Saturday, January 22, 2011

Respect for Pink

I cried to Pink's video for "F**kin Perfect", I'm not ashamed of that.

Hey, I was getting pretty teary just listening to the song the first time I heard it, but I full on cried when I first saw the video. 

It was the scene that this video will most likely be remembered for, the scene where Tina Marjorino carves the word "Perfect" into her arm with a razor blade, that made me cry. It's a shocking scene. You don't usually see that blunt, uncensored imagery in today's music videos. Perhaps a half naked woman, dancing around a tattooed, "thinks he's hard" gangster rapper, perhaps a woman, singing, with a telephone on her head, perhaps even a small child flicking her hair back and fourth to paint a room. But self harm? Suicide? Never.

Step aside vain, cowardly artists, Pink has arrived. As you can probably remember, Pink has never been afraid to show who she is, or what she believes in. She has has always found a way to relate to her fans, to tell them that "Hey, we all feel alone sometimes. It's alright, you're not alone." It's nice to see that she's continuing to do so, despite her being on her 6th album, a point where most other artists would have "sold out" to whatever is profitable and popular a long time ago.

Pink is not any other artist however.

She took a risk and decided to be "controversial" and raise awareness of self harm and teen suicide in her video. I think that the risk paid off.

I'm not sure if she knows, truly, how many lives have been affected by this song. I've had friends who have felt upset, or depressed, and I sent them the link to this song telling them that "This reminds me of you, you keep telling yourself that you can't do anything but you are f*ckin' perfect. Don't forget that" It makes so much difference, just to know that you are not alone in this world. 

The video plays out like an autobiography, starting from when Tina's character is just a small child, and her only friend is her teddy-bear, to when she's a fully grown adult and has got a child of her own. It shows the viewer all of the bad things that contribute to her self harm, the things that society always scream at us ourselves...
"You are not skinny enough."
"You are not smart enough."
"You are not pretty enough."
"Stop dressing like that."
"Conform. Maybe they'll like you if you are a little more like them and a little less like you."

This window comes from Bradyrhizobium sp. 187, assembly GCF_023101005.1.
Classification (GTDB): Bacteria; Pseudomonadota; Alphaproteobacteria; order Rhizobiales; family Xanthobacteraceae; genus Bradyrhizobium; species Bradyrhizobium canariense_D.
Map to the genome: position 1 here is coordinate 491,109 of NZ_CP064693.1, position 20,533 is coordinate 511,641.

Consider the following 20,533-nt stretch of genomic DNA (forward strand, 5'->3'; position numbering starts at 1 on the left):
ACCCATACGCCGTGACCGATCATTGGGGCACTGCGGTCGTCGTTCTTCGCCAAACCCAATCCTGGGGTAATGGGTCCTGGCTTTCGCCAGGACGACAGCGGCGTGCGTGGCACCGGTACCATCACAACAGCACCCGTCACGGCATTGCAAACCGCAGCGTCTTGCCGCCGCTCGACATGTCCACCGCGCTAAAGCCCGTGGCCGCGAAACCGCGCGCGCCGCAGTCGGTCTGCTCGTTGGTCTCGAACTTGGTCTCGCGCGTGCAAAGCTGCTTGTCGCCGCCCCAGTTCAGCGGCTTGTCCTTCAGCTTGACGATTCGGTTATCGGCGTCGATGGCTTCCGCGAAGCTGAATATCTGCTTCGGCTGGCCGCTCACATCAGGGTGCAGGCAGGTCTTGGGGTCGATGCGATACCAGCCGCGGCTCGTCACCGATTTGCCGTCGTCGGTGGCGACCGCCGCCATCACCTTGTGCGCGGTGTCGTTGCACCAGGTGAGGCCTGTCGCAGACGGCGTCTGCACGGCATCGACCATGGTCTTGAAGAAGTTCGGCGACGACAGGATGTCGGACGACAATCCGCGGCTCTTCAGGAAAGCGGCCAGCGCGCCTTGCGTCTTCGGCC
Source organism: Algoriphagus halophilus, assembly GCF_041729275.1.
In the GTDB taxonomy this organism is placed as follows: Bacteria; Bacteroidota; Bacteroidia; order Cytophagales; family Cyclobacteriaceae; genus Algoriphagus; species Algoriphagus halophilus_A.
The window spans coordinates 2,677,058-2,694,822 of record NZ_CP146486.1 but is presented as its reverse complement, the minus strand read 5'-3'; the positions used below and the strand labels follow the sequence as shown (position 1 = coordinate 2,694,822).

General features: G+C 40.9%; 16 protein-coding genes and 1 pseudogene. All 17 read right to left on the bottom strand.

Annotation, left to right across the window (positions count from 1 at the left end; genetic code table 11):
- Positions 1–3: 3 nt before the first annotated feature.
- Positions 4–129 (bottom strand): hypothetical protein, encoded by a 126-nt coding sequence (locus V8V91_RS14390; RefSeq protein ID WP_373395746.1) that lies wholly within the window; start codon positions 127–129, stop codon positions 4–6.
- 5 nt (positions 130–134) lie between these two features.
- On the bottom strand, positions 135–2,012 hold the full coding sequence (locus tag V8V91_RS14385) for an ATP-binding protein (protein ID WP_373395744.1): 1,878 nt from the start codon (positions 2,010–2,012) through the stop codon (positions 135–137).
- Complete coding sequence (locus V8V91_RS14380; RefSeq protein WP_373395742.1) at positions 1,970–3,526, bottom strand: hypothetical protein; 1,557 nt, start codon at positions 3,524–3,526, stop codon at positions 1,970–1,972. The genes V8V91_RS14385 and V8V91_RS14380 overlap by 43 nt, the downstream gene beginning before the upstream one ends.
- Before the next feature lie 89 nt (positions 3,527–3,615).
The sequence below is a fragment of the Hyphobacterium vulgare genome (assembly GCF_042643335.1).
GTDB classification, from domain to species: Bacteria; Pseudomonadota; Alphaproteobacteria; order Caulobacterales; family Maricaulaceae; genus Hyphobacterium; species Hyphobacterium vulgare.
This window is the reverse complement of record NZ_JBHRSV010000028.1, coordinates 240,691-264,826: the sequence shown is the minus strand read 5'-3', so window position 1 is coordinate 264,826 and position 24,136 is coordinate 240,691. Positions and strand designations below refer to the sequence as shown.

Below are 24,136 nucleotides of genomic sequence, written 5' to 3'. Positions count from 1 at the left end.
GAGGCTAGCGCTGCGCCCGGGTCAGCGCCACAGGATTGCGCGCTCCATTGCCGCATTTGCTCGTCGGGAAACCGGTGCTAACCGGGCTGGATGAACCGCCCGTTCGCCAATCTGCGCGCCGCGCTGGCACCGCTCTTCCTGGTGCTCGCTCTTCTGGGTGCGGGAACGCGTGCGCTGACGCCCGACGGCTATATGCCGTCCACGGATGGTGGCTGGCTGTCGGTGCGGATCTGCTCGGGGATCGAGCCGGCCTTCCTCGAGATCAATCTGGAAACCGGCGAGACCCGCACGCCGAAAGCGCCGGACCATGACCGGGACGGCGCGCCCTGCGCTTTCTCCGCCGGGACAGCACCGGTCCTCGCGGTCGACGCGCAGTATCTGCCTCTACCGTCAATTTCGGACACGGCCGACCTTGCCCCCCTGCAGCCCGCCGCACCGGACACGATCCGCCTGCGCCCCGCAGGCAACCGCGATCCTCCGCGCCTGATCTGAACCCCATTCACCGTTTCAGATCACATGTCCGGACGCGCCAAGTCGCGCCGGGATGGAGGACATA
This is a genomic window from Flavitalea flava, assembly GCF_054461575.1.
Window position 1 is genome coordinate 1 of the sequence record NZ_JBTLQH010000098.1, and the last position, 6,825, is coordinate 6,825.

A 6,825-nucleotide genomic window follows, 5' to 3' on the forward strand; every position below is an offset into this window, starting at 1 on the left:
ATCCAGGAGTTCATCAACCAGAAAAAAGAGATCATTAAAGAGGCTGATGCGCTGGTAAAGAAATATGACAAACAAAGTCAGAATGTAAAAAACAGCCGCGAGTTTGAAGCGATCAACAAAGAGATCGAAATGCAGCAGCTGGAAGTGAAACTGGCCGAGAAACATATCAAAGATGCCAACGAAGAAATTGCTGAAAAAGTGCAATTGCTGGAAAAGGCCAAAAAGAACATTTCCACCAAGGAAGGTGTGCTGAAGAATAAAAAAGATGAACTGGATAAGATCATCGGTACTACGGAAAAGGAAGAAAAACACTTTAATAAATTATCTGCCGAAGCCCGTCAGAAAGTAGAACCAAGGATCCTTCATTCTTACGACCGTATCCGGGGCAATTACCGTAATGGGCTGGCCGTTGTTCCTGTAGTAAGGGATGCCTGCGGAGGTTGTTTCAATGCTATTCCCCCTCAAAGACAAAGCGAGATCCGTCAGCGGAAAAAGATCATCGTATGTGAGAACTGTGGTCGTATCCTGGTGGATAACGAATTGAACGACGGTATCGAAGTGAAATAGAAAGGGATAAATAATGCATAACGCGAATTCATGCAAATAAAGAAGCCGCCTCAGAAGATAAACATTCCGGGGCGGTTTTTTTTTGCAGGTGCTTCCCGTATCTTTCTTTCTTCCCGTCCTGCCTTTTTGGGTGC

I mean, come on, there are rules, there are laws and then there are just perceptions of perfection. Perfection is not achievable. You can come pretty close, but pure perfection is not achievable. And even coming close to perfection can cause you pain.

I think that's what Pink and Dave Meyers (director of the video) are trying to tell us. Perfection hurts. Trying to be perfect hurts. Putting labels on people hurts. And when people strive towards perfection, it could end up killing them, like the character's self harm almost does in the video. There's that horrible silence that lasts for eight seconds but seems to stretch on for an eternity, where you only hear the ominous sound of water dripping into the bathtub, hell, for all we know, it could be the girls blood dripping into the bathtub, and we assume that she has died. 

That's the scene that has reduced people to tears. Because they know that this is happening somewhere in the world, or has happened to someone close to them, or has happened to them personally. 


In this video at least, there's a happy ending. The girl sees her teddy-bear, the same one that was thrown across the playground when she was a little child, and she is reminded of life. She is reminded of the dreams waiting to be achieved, the possibilities waiting to happen, the happiness waiting to be realised, all of which would vanish if she died. The child inside of her would die. The elderly woman inside of her would die. The meaning behind that teddy-bear would die. And she wasn't willing for that to happen.

So she became a painter, she found a boyfriend, she had a daughter, and she passed her teddy-bear to her daughter at the end of the video. Okay, the ending made me cry a little too. It's just so beautiful. That teddy-bear is what saved her, it's her comfort, her safety, and she wants that to become her daughter's.

Tragically beautiful video, incredibly meaningful to people across the globe and will hopefully not be remembered just for the controversial scene on self harm, but rather for it's wonderful message. Life gets better. Life is worth living. Life is beautiful and meaningful and you are not alone.

Nothing but respect for that woman. I hope her child knows how lucky they are to have such a wonderful human being for a Mother.